SIUE using ADVANCE IT-Catalyst award to begin efforts for institutional transformation

Southern Illinois University Edwardsville (SIUE) is a 2010 recipient of a National Science Foundation ADVANCE IT-Catalyst award. Catalyst awards are designed to “support … efforts to conduct institutional self-assessment activities, …in order to identify specific issues in the recruitment, retention and promotion of women faculty in STEM (Science, Technology, Engineering and Math) academics within an institution of higher education,” according to the ADVANCE program’s Web site.

SIUE’s ADVANCE team offers an analytical approach to understanding the challenges that face women faculty, including under-represented minority women, in STEM disciplines. SIUE’s team is already working diligently to compile and analyze baseline data regarding faculty representation by gender and race across ranks in STEM disciplines and the social and behavioral sciences. The team’s goals essentially focus on data collection and analysis; however, the team will also offer a variety of campus events bringing several prominent scholars to campus. Additionally, the team will carry out an organizational climate survey, conduct qualitative interviews, and organize focus groups to better understand SIUE’s current context. The team will also work with campus stakeholders to review current policies and conduct site visits to campuses with successful NSF ADVANCE awards to learn more about best practices that might inform SIUE’s long-term efforts.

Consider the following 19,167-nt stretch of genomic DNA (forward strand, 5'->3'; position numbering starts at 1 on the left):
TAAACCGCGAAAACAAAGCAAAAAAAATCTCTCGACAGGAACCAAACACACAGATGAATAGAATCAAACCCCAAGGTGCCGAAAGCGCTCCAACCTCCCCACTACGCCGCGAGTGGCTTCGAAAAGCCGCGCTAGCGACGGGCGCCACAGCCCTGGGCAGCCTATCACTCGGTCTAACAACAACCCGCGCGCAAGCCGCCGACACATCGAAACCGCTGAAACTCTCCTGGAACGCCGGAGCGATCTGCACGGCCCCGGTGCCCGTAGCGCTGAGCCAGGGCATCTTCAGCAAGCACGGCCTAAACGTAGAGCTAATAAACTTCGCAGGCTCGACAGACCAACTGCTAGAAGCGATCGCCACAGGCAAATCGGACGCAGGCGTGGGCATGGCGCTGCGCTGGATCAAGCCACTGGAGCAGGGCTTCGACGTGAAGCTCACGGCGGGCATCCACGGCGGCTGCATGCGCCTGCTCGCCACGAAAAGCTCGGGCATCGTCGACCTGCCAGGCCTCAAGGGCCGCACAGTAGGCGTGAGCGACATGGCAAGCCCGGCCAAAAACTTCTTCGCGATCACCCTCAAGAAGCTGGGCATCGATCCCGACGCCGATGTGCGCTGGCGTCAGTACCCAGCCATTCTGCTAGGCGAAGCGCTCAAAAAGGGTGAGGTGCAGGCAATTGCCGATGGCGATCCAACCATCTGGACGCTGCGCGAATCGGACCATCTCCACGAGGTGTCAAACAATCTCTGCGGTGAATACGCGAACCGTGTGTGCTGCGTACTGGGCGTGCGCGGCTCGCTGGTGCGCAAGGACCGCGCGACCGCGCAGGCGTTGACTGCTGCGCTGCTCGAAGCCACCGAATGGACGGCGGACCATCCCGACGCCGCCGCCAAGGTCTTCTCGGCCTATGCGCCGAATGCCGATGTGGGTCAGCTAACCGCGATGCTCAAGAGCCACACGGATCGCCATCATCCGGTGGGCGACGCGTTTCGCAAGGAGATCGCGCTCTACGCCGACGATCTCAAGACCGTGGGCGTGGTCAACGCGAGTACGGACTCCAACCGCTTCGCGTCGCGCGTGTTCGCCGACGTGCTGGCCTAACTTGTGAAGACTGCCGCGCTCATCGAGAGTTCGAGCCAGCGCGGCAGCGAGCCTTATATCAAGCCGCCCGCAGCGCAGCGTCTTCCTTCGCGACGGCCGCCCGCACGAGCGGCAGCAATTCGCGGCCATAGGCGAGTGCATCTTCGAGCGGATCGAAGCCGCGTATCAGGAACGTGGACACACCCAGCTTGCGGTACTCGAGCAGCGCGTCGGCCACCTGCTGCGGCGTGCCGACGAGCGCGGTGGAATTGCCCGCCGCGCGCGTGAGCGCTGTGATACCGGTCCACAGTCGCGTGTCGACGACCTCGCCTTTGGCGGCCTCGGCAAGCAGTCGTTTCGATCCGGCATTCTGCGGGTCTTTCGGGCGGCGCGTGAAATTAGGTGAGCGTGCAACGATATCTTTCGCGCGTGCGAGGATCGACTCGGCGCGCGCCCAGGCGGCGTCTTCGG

SIUE’s ADVANCE IT-Catalyst’s interdisciplinary team is led by principle investigator Denise Cobb, associate professor with the department of sociology and criminal justice studies. Cobb is joined by co-investigators Lynn Maurer, professor of political science and associate dean of SIUE’s graduate school; Leah O’Brien, distinguished research professor, chemistry; Sue Wiediger, associate professor of chemistry; Danice Brown, assistant professor of psychology; and Christa Johnson, associate dean for research at SIUE’s graduate school.

The primary goal of this significant venture is to establish readiness for the university’s long-term institutional transformation efforts. The team is excited to have the opportunity to build on the momentum already established by the University and looks forward to working with the campus community, including faculty members, department chairs, and administrators, to achieve these important goals. In the long-term, the team hopes to see SIUE increase the percentage of women faculty members at each rank within STEM disciplines and the social and behavioral sciences; create institutionalized networking opportunities for women faculty to facilitate their success; develop a central resource center for chairs and program directors; and contribute to an improved overall climate.

Engaging in this systematic self-evaluation will help inform the University’s efforts to promote equity for all faculty members. Achievement of these long-term goals depends on the critical planning and data collection efforts that will occur as part of the SIUE ADVANCE IT-Catalyst project.

Learn more about SIUE’s ADVANCE IT-Catalyst initiatives at

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